In 1949, just after the founding of the PRC, the state formed a national animation group that was located initially at the Changchun Film Studio but in 1950 moved to the Shanghai Film Studio. In the 1950s and early 1960s, numerous animated films were produced by the group, under the well-known cartoonist and illustrator Te Wei (1915-2010). Details of these and other examples of Chinese animation from the 1920s onwards can be seen at the website of the Queensland Gallery of Modern Art’s “Creating Classics: The Golden Ages of Animation in China”, a record of their 2012 program about Chinese animation. Some of these, such as Where Is Mama? (1960) and Buffalo Boy’s Flute (1963), used ink wash animation, while others used paper-cut techniques.
In this period, most of the cartoons were moral tales taken from Chinese fables, folktales, proverbs or literature. Several were about the importance of work and of collective labour and cooperation, usually depicted through stories about animals:
- Good Friends (Haopenɡyou 好朋友, Te Wei, 1954) is about two friends – Xiaoyazi, the duckling, and Xiaohua, the chick – who unite against a vicious weasel.
- Pull Up the Radish (Ba luobo拔萝卜, Qian Jiajun, 1957) is about a rabbit, monkey, snail, pig and bear arguing over ownership of a radish.
- Cuckoo Calls Late (Buɡuniao jiao chile布谷鸟叫迟了, Qian Jiajun, 1959) tells of a cuckoo who discovers that the people have started sowing seeds for their crops even before he arrives.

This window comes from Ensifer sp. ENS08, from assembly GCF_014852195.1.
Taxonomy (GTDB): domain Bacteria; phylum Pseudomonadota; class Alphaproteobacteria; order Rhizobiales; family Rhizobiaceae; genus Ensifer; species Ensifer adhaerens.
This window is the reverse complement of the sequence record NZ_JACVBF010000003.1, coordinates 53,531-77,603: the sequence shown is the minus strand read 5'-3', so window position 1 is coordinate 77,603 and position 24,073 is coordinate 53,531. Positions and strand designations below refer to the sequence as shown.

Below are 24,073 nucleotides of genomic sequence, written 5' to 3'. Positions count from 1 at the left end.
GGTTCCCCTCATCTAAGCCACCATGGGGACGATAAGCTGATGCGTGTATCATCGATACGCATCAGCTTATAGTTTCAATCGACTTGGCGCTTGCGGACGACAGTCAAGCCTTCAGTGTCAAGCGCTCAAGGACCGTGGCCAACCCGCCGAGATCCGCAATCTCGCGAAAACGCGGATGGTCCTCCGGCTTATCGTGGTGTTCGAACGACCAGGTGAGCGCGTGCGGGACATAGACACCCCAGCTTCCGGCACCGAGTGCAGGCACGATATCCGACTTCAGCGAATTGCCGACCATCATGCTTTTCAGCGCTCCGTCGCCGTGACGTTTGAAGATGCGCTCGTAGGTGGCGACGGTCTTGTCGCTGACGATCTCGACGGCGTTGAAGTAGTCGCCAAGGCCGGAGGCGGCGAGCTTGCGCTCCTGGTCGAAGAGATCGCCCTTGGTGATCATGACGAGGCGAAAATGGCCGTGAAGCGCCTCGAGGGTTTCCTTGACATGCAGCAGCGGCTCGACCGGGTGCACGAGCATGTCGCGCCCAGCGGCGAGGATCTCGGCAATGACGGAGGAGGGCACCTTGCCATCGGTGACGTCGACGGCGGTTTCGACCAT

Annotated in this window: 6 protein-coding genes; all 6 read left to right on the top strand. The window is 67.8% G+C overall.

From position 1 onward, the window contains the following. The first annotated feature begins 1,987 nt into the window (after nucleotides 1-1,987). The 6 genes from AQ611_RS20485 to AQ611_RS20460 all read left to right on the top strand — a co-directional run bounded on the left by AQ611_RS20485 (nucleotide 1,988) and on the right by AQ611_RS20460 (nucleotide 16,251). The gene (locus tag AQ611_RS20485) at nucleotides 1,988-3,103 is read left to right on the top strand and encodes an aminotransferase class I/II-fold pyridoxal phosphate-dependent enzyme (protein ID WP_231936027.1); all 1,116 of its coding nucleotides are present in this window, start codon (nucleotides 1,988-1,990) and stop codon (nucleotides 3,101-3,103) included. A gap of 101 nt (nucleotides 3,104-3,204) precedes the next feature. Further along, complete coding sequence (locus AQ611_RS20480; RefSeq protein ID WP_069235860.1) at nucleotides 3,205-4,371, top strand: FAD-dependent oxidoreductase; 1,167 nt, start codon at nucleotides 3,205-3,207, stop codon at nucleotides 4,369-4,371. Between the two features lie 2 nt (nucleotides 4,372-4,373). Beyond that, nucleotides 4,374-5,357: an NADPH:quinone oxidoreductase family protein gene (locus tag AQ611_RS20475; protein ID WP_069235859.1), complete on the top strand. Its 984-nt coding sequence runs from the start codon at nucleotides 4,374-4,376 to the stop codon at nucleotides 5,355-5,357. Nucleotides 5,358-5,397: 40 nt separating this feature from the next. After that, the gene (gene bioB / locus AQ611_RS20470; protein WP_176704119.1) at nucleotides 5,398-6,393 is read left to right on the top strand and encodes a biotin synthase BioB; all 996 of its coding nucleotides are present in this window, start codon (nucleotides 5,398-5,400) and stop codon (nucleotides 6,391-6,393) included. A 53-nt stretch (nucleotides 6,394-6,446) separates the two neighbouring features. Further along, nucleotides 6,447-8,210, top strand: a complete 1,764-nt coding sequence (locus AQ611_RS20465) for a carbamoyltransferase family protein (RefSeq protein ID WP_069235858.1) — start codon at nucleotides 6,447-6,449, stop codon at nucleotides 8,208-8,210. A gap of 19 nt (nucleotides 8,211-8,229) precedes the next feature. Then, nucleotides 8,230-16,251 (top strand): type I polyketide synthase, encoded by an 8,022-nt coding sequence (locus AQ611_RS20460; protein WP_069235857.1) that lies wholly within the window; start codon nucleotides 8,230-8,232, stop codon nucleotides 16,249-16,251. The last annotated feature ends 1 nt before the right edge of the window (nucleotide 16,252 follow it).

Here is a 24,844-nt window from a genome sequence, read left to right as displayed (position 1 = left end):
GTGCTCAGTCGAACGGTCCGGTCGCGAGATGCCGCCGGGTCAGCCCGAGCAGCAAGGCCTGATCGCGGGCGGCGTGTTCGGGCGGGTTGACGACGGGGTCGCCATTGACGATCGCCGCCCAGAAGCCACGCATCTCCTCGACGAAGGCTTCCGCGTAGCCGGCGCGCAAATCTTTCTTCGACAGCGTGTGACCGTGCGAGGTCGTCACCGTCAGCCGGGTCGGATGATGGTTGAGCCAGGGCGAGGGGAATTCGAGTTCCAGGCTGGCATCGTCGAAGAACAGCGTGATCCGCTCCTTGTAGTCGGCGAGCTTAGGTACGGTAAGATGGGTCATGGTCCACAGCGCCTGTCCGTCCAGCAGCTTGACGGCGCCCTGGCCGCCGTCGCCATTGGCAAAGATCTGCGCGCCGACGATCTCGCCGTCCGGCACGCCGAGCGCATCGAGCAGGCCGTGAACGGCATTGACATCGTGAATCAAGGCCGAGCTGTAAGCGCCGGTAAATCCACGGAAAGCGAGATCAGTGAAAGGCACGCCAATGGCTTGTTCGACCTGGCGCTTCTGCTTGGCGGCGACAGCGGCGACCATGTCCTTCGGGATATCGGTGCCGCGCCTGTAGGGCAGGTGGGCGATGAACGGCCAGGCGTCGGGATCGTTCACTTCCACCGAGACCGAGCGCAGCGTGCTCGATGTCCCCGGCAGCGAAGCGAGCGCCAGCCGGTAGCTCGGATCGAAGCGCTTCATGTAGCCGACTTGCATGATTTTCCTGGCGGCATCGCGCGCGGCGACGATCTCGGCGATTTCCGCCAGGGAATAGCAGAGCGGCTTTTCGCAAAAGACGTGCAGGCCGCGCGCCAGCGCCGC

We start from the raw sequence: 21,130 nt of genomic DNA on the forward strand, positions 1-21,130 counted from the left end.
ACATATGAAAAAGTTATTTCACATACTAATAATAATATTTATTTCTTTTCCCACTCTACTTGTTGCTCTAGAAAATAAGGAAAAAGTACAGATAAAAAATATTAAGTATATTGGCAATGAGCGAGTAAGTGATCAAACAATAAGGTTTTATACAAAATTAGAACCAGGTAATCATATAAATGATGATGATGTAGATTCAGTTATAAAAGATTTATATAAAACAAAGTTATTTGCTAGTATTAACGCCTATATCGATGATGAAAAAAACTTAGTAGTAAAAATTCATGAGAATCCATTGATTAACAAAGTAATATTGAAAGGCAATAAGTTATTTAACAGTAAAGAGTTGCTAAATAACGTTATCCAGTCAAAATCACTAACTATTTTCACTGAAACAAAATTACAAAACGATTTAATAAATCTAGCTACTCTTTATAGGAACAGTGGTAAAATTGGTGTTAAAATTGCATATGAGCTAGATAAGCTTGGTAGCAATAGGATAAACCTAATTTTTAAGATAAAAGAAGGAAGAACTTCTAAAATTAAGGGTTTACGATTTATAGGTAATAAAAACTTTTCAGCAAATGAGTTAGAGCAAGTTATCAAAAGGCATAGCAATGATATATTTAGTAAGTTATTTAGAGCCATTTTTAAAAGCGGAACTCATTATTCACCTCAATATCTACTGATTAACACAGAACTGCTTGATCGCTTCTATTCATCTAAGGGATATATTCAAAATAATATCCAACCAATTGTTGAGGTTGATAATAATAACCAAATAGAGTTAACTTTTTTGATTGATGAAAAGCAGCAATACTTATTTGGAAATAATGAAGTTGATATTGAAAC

- Risky Moments on the Ice (Bingshang yuxian, Wu Qiang, 1964) is about a duck, a bear and other animals who cooperate to save a little rabbit from drowning.
- Xiao Lin’s Diary (Xiao Lin riji小林日记, associated with Ge Guiyun ad Hu Jinqin, 1965), about two school friends who look after their community.
Others, like Little Sisters, are explicitly about political stories:
- San Mao: An Orphan in the Streets (Sanmao Liulanɡ Ji 三毛流浪记, Zhang Chaoqun, 1958) is a puppet animation about the difficulties experienced by the little orphan San Mao (“Three Cents”) when a drunken American soldier does not pay to have his shoes shined.
- The Cock Crows at Midnight (Bànyè Jī Jiào半夜鸡叫, You Lei, 1964): Devious landlord Zhou Bapi exploits his workers by imitating the cockerel crowing at the stroke of midnight so that the farmhands must wake and start their working day.
- The Red Army Bridge (Honɡjunqiao 红军桥, Qian Yunda, 1964): A bridge built by Red Army soldiers and local villagers becomes the stage for a struggle between workers and their rich landlords.
Cartoons about Minority Nationalities
One well-known series of cartoons is taken from Uighur folklore: Effendi (A Fanti, 阿凡提). These feature tales showing the folksy wisdom of the peasant wiseman Effendi, a folk figure related to the Turkish folklore character Nasiruddin and the Tibetan stories of Akhu Donpa. 14 animated films in the Effendi series were made between 1979 and 1988.
The history and implications of the story of the two sisters has been discussed by the leading Inner Mongolian anthropologist Uradyn Bulag in his essay “Models and Moralities: The Parable of the Two “Heroic Little Sisters of the Grassland”.” The China Journal, no. 42 (1999): 21-41. Bulag describes the details of the political considerations which led the writers of the story to claim that a Chinese worker had rescued the girls, when in reality they had been found and saved by a Mongolian herder.